Once again, Australia is on fire. This year it’s the turn of Western Australia and South Australia, where bushfires are threatening homes and lives. In the south of Tasmania, conditions are dry and the region is entering a period of peak fire danger.
In the lead up to every bushfire season, the mantra is the same each year: prepare, prepare, prepare. Remove the fuel load. Clean out the gutters. Mow lawns, tidy gardens, create a burnbreak between bushland and your house. Identify your strengths and weaknesses. Have a plan.
After 40 years studying the interaction between humans and fire, I have seen this mantra rolled out every year — and watched, every year, as it is comprehensively ignored by large numbers of people. Why? Because they are bad or lazy? No.
The fact is asking people to prepare for fire is pointless if they can’t afford to do it. If you don’t have time or money (or both), it doesn’t matter how many times authorities tell you to prepare. It’s not going to happen. What if we had a system, like Medicare, where the cost of these fire prevention measures was subsidised by the public system?
We know the current system doesn’t work
Institutions such as local fire authorities, councils or governments can say “we have done our bit and we expect the community to do their part and manage their risk, their property, their bushfire plan”.
But it’s just passing the problem along to the next person, without considering whether they’re able to actually take up that advice.
For years, authorities have essentially handed people a very formidable and expensive checklist of things to do, right up to the level of retrofitting your house to be compliant with modern building standards. These are significant time and financial investments.
The cost of failing to prepare is huge. Bushfire often spreads by embers landing in a series of unprepared properties. If your neighbours don’t make their home defendable, chances are it may cause your house to burn down.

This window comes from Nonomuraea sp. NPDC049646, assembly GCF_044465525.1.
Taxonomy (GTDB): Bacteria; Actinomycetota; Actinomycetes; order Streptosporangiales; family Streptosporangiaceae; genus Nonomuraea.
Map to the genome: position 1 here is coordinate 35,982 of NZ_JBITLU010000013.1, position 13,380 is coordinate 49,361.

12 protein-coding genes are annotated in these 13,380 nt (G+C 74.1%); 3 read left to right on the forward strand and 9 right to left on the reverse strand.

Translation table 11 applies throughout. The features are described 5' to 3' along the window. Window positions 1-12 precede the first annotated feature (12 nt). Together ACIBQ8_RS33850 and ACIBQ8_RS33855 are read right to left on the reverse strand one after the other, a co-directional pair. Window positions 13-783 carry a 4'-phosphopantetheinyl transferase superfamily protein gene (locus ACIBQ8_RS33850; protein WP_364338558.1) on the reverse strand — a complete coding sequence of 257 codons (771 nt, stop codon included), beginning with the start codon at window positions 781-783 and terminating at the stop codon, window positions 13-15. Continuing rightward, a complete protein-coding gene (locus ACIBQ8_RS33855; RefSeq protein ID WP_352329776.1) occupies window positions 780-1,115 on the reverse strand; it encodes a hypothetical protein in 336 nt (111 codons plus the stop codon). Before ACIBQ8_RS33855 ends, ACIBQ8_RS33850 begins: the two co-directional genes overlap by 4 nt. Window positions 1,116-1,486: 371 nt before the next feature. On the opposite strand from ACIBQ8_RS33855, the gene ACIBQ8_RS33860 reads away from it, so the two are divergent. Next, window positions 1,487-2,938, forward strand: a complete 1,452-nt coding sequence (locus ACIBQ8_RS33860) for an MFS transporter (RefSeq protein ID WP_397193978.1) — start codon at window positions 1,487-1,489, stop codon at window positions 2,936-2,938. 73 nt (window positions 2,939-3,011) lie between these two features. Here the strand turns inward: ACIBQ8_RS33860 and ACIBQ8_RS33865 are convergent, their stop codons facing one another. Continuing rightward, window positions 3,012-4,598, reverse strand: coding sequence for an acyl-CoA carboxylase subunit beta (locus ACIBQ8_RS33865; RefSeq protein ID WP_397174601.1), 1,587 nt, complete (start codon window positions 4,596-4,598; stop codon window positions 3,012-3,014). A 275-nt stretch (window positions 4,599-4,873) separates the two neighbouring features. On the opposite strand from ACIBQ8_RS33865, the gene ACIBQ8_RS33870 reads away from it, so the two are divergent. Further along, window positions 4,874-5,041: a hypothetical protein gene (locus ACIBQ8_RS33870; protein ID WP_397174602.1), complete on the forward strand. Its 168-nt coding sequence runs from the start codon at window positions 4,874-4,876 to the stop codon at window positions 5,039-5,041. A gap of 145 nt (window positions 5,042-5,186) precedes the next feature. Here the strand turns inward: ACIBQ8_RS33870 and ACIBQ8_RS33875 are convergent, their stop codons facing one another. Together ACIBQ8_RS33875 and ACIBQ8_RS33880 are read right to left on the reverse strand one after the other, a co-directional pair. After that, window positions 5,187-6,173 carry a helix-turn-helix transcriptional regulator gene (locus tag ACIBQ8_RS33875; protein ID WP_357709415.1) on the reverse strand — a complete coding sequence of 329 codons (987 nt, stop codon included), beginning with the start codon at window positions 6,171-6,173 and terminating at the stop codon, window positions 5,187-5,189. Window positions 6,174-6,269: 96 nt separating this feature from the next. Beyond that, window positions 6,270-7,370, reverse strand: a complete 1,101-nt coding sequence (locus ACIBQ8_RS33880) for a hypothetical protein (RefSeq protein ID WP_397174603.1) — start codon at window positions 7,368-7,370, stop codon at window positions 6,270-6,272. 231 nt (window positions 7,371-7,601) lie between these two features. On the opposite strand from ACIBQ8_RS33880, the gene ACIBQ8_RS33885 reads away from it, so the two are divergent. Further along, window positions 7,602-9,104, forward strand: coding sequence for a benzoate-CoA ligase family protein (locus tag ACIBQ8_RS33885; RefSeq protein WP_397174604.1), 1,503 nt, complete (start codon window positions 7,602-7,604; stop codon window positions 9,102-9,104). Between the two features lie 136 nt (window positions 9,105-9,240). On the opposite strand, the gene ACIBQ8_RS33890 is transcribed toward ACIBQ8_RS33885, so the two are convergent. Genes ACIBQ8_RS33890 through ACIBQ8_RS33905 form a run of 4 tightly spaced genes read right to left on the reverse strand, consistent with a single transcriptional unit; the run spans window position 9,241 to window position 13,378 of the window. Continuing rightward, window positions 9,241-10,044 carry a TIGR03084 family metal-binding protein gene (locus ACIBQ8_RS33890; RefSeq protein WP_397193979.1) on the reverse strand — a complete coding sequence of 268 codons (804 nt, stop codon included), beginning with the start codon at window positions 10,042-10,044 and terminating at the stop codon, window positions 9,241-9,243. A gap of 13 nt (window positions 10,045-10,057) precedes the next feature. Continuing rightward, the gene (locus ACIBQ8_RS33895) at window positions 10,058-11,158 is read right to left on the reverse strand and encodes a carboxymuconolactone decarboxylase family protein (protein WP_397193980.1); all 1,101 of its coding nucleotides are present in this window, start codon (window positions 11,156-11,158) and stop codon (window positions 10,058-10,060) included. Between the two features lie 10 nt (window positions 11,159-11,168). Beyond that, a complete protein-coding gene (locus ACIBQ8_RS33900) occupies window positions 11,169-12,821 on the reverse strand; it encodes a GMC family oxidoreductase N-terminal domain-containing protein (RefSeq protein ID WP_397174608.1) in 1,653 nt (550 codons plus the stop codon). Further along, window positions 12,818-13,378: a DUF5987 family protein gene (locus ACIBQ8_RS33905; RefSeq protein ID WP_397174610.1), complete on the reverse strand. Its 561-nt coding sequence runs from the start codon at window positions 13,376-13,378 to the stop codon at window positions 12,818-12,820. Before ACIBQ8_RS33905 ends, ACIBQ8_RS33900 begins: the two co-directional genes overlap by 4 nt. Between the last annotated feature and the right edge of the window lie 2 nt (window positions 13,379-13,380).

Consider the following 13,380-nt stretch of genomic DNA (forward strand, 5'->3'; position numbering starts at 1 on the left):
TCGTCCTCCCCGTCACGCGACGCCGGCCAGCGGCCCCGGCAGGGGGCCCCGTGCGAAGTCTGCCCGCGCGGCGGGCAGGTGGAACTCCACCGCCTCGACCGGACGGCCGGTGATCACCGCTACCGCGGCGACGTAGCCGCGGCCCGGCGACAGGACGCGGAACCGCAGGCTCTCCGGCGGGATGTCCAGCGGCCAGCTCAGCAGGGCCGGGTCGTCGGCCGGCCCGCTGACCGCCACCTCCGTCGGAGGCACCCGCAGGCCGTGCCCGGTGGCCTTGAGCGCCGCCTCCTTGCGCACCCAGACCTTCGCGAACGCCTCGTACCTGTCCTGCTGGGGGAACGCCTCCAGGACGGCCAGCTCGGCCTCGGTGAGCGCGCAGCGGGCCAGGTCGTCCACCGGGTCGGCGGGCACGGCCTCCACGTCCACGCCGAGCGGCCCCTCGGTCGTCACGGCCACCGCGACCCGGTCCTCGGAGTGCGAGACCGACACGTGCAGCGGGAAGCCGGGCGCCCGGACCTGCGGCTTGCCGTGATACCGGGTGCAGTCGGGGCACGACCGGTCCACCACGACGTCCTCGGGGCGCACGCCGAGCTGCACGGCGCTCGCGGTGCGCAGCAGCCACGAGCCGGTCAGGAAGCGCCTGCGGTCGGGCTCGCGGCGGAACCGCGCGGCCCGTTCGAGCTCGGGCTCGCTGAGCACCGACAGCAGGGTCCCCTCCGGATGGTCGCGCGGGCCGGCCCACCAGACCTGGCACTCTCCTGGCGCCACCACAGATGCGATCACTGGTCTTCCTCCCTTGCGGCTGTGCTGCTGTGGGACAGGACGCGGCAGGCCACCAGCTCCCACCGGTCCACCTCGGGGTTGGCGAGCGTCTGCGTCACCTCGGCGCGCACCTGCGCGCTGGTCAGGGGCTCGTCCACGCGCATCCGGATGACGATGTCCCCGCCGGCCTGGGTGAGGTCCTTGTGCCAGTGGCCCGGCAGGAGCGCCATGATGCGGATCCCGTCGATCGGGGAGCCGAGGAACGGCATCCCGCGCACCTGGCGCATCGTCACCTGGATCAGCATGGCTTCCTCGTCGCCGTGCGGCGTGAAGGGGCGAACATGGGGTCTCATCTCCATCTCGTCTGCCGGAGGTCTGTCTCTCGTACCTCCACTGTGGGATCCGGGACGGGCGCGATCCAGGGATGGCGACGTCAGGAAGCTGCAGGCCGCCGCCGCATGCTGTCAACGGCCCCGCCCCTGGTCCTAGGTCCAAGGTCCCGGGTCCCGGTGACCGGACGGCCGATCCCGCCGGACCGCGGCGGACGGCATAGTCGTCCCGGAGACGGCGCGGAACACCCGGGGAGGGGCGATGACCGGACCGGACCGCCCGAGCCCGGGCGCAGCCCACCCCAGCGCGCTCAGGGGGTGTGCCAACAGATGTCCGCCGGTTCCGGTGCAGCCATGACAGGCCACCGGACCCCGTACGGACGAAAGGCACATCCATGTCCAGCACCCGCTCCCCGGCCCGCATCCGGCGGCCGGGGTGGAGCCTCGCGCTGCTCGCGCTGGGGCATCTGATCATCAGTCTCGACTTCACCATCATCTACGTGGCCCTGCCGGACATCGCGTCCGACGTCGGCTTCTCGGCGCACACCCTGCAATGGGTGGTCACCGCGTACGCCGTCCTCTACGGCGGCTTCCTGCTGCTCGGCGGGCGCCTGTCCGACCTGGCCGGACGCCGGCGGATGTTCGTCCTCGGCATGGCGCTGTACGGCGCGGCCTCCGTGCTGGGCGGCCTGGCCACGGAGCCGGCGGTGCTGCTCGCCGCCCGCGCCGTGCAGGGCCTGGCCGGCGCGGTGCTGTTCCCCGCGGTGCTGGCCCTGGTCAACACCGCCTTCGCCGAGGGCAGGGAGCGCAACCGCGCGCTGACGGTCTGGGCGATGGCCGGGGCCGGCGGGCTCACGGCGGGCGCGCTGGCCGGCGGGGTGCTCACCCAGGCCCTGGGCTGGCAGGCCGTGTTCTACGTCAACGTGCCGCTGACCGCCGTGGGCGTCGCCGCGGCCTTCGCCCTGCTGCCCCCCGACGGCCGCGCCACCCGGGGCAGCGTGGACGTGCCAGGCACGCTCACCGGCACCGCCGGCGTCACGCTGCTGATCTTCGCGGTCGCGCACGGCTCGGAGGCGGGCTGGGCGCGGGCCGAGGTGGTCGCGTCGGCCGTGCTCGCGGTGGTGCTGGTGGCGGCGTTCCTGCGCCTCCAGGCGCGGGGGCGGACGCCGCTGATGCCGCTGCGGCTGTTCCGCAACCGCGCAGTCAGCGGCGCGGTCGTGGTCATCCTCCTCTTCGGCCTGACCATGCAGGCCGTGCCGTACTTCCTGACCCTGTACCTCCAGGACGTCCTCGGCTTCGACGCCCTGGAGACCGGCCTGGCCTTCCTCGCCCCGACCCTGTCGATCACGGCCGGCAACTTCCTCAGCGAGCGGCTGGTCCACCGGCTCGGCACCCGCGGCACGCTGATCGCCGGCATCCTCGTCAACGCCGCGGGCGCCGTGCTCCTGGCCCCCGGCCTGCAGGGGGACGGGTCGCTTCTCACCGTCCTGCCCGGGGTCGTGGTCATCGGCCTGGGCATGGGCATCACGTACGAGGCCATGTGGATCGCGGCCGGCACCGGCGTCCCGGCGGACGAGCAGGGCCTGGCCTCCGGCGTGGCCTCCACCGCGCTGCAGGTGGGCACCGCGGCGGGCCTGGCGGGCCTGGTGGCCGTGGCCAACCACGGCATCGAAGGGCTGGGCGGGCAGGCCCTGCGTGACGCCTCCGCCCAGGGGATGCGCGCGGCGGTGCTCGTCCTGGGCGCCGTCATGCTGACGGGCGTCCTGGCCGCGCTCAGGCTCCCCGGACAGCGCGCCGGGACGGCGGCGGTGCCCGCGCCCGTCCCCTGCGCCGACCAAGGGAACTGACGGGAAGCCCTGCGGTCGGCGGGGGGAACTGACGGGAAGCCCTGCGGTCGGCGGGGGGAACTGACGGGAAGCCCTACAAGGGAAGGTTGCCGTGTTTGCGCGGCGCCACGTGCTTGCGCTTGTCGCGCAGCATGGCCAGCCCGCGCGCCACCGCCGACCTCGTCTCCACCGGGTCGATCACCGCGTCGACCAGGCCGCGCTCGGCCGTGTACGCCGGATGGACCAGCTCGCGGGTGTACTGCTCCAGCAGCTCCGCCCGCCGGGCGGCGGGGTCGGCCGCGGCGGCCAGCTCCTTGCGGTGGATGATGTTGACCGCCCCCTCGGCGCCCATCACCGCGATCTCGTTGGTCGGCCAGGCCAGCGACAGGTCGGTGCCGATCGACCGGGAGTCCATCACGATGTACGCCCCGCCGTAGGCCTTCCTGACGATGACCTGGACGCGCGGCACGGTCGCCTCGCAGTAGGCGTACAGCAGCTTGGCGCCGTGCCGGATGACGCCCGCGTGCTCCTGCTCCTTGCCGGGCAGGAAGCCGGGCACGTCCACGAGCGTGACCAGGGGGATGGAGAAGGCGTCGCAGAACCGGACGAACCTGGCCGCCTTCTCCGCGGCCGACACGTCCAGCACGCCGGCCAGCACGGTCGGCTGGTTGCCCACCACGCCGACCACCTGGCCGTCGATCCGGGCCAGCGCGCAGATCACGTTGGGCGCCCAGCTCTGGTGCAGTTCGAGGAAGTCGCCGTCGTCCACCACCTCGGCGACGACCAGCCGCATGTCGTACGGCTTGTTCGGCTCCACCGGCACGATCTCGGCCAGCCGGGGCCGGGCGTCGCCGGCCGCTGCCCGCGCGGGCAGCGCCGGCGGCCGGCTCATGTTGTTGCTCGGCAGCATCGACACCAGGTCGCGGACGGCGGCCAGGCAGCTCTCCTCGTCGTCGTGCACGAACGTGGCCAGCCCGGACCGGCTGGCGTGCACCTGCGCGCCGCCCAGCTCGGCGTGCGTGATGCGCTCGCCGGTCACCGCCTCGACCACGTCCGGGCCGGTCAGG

There are many reasons people don’t prepare, and a key one is affordability. If you’re not physically able to get up a ladder to clean your gutters or mow around your property and remove fuel load — and you can’t afford to pay someone to do it — what are you supposed to do?
You might think, “Well, if people choose to live in a bushfire prone area then that’s their problem. Why should they get subsidies?” But there are many reasons people might not be able to prepare, including poverty, old age, and health issues.
And if they don’t prepare, it won’t just affect them; it could create a vector for the fire to spread to other properties. Research suggests disasters, including fires, are more likely to occur in low socioeconomic areas.
It’s time to look at preventative fire measures the same way we look at preventative healthcare.
Our taxes fund Medicare and public health measures because Australian society recognises it’s cheaper in the long run. It’s cheaper than allowing low-level health problems to fester until they become so threatening they have to be dealt with in the mind-bogglingly expensive emergency department.
In the same way, subsidies for household bushfire preparation would help prevent the vast taxpayer expense incurred for emergency fire-fighting when fire strikes.
What might the system look like?
The system could take many forms.
State governments already give vouchers to citizens to incentivise spending in one area. Think of the NSW government’s Active Kids or Creative Kids voucher systems, or its planned dining and entertainment voucher system.